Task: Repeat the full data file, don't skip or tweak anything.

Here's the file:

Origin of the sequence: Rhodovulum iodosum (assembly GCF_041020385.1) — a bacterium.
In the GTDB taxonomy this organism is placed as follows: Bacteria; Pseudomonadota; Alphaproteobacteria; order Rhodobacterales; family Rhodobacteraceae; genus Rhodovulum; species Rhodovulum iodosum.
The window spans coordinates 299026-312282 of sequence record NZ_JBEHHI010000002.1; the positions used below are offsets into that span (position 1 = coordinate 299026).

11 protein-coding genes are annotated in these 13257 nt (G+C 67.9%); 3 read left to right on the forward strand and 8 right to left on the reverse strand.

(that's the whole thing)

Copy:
Origin of the sequence: Rhodovulum iodosum (assembly GCF_041020385.1) — a bacterium.
In the GTDB taxonomy this organism is placed as follows: Bacteria; Pseudomonadota; Alphaproteobacteria; order Rhodobacterales; family Rhodobacteraceae; genus Rhodovulum; species Rhodovulum iodosum.
The window spans coordinates 299026-312282 of sequence record NZ_JBEHHI010000002.1; the positions used below are offsets into that span (position 1 = coordinate 299026).

11 protein-coding genes are annotated in these 13257 nt (G+C 67.9%); 3 read left to right on the forward strand and 8 right to left on the reverse strand.